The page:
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work, and labor will no longer be drudgery. When labor is done with the right spirit, with the soul as well as the body, then it will not be exhausting; we shall accumulate as much vital force as we expend. Four hours a day, on the average, for physical labor will be widely different in its effects from the excessive toils of civilism. But more than this, the laws of interchange between the groups, and the responses of these to each other, will exalt labor to the rank of the noblest harmonies.

In another chapter we have already spoken of these responsive exchanges. They are a means by which the members secure a wide and systematic variety in their work and pleasures. They are not tied down to a monotonous round of unvaried toil. By thus calling all their faculties into activity they prevent that partial development of personal character which would result from using a few faculties incessantly in one vocation,

The members of society make temporary exchanges of employment or of position with those who are their thirds, fifths or octaves. For example, those in the department of food-culture may exchange with those who are in the department of luxuries; those in the groups of wealth may exchange with those in the groups of rulership. The mind is rested and harmonized by passing from the work or amusements of the groups of art to those in the group of science, or from those in the group of falnilism to those of religion, or from those of letters to those of culture. Such exchanges and harmonies were not possible in any of the societies of civilism.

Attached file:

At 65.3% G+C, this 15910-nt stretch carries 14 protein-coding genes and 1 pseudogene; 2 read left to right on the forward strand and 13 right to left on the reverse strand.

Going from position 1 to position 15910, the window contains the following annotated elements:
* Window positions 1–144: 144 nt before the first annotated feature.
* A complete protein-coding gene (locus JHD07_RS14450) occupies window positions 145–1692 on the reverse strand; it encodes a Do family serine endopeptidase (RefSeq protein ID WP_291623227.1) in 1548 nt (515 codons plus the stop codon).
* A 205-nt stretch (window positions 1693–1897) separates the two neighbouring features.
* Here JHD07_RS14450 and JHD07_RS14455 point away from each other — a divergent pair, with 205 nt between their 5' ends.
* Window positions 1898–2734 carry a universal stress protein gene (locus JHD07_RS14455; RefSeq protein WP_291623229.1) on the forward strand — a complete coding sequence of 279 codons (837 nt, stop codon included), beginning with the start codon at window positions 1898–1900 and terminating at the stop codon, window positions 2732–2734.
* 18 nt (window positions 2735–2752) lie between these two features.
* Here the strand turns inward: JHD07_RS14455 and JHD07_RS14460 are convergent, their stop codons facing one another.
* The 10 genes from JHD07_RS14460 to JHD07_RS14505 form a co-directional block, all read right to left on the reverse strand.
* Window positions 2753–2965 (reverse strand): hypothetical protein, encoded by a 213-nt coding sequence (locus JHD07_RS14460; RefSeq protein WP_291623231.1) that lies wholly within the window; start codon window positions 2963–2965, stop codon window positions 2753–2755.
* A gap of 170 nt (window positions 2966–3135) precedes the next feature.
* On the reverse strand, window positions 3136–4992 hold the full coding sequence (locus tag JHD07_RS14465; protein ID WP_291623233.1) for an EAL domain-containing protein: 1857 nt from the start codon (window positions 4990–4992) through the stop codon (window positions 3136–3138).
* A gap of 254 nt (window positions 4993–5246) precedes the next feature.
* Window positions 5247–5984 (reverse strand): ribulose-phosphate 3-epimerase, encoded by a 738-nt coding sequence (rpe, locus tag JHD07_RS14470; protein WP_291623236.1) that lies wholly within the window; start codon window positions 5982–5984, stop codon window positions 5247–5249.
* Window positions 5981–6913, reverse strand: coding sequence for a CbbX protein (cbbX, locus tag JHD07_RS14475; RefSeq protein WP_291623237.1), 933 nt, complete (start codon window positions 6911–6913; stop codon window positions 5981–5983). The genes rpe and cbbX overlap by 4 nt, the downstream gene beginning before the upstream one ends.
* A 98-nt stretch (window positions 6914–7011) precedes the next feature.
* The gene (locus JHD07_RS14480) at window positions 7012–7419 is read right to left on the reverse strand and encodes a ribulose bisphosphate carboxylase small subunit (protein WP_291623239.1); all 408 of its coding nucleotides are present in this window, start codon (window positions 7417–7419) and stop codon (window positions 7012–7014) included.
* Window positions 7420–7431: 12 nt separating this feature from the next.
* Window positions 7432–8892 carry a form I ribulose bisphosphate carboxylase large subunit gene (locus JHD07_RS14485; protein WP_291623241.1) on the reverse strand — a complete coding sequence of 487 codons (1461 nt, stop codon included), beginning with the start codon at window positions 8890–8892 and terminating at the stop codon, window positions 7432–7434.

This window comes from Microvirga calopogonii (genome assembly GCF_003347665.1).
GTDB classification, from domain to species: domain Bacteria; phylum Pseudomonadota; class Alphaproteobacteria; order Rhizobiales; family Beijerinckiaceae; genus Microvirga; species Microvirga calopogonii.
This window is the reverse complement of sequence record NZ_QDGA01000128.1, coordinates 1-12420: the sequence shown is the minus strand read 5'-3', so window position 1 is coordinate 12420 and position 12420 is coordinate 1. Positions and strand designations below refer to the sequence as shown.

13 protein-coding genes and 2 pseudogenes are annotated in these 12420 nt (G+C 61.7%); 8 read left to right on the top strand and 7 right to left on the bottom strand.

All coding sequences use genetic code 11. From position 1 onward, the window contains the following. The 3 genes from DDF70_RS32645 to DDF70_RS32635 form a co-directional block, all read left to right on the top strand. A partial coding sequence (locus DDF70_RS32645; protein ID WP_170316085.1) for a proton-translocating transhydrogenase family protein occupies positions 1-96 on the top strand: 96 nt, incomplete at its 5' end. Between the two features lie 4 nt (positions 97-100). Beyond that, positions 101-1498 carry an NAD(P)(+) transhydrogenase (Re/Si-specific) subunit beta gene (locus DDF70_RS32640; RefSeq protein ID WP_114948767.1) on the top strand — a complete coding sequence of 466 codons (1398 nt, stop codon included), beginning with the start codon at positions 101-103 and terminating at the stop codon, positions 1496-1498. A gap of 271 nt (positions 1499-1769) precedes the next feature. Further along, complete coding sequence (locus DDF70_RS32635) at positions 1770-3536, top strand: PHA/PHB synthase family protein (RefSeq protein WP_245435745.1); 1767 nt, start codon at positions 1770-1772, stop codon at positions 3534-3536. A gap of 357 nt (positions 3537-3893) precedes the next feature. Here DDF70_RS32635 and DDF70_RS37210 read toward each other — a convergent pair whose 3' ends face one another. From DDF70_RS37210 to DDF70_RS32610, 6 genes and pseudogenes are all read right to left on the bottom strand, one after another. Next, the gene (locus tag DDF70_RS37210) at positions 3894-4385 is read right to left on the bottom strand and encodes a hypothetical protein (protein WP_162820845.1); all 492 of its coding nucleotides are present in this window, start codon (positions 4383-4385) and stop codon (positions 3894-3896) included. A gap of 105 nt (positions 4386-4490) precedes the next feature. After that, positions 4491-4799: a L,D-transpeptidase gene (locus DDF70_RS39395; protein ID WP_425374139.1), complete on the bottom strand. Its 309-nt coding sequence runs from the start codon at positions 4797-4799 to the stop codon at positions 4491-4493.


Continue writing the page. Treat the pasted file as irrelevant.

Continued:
E SYSTEMS OF MONEY. How shall we effect the


exchange of products; how shall we secure to every man the full results of his labor?

The answer must be very different in the new order from what it could have been in the old. First, we know that every person has done his share. With the new system of integral culture we know that there is no "unskilled" labor. With universal employment there is no idler, no non-producer. We know that every one over seven years of age has produced more than enough for the three primal wants of food, clothing and shelter and these of the best quality. Therefore we arc perfectly safe in securing and assuring these to each member. We know that the average cost of these is practically the same, no matter how much the individual tastes and work may differ. With everything organized, it is an easy thing to know what is the average.cost of living at any time.

Shall we keep a careful account of what labor each person has done and for all above the cost of these necessities, pay them in money or some equivalent? In that case the money must be issued by the national government so that it will pass anywhere. The money must not be gold, for that is subject to far greater fluctuations in the quantity produced than is the case with most commodities. We need a less variable standard. We can take as a unit one hour of labor, a Stad, or for the smallest unit, a Stod, or five minutes of labor. The money would consist of labor notes, representing so many of these units. The money must be equal in volume to the necessities of exchange. This money could be used to buy all salable things,


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